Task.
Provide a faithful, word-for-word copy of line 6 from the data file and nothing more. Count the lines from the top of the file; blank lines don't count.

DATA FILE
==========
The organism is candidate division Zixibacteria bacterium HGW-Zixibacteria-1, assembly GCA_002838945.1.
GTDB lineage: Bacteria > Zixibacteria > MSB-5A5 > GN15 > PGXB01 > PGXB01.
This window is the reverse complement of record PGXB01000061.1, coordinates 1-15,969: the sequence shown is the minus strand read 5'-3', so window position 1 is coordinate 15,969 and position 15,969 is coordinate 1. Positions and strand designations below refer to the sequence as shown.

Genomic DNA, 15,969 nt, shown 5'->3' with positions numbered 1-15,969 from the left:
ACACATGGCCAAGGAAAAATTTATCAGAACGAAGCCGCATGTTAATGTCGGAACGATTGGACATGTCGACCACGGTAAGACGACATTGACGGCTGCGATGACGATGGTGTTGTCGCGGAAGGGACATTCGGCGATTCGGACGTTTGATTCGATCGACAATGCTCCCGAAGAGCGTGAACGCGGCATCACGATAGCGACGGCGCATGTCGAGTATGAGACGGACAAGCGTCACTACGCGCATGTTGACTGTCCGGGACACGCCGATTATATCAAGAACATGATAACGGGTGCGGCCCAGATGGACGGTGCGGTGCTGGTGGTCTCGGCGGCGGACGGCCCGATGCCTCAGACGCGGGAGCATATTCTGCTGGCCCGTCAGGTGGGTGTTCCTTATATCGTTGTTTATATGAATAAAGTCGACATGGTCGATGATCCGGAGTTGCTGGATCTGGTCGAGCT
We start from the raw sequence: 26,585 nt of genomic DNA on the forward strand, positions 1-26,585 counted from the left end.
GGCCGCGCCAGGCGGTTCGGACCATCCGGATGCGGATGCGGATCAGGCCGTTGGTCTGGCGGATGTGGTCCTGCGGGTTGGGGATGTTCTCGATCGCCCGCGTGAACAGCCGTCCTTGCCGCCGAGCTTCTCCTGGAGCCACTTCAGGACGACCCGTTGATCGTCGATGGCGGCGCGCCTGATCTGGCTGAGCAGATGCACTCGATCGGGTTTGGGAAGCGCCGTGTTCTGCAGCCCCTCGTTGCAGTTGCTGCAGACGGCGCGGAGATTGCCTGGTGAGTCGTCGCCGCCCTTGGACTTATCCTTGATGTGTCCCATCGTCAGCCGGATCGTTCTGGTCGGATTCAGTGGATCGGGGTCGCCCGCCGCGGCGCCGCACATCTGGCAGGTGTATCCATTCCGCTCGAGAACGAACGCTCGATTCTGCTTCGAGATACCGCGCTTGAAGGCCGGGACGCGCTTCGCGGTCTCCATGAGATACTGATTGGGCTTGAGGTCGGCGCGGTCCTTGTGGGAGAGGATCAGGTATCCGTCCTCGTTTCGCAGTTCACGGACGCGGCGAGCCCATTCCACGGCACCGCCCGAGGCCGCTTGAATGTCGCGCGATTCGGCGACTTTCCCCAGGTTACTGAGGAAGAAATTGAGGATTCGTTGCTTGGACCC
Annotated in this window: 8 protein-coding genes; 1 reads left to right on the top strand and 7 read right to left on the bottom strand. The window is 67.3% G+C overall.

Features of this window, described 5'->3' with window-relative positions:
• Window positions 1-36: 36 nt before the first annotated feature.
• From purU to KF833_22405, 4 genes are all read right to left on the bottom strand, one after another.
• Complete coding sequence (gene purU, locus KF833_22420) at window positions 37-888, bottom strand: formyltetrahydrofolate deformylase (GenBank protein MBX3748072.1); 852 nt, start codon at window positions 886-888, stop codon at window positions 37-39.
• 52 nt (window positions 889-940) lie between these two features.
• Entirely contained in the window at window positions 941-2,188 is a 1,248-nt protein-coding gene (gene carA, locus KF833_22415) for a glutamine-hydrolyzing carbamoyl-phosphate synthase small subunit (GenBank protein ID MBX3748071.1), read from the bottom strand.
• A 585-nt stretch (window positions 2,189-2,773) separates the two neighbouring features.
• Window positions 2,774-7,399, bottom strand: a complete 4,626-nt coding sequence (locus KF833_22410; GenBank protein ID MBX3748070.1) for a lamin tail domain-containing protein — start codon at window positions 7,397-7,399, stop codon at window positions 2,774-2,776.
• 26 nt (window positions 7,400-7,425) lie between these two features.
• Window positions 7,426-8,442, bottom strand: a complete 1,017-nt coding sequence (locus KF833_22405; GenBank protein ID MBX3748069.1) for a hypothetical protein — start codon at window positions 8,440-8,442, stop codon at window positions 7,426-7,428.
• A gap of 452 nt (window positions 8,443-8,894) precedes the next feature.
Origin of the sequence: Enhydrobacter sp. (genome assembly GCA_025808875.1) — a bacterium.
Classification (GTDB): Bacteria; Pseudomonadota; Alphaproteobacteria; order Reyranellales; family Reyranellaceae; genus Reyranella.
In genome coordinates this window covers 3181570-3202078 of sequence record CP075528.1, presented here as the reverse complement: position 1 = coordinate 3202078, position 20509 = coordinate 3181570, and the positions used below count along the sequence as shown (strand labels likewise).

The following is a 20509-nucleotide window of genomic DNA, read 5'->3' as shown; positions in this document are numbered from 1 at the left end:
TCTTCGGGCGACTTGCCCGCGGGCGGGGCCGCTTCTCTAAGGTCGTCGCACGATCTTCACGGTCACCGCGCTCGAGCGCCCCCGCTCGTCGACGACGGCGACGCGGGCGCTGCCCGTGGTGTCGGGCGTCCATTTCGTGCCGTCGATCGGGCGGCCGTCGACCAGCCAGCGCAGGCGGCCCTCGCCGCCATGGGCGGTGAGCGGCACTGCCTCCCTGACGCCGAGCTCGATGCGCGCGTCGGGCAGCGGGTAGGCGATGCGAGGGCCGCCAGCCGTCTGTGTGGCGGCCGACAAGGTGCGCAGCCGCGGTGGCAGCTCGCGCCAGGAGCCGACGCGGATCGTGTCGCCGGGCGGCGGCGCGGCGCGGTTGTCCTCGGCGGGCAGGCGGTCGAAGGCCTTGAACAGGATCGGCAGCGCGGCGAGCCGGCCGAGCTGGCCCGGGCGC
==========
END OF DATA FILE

We start from the raw sequence: 26,585 nt of genomic DNA on the forward strand, positions 1-26,585 counted from the left end.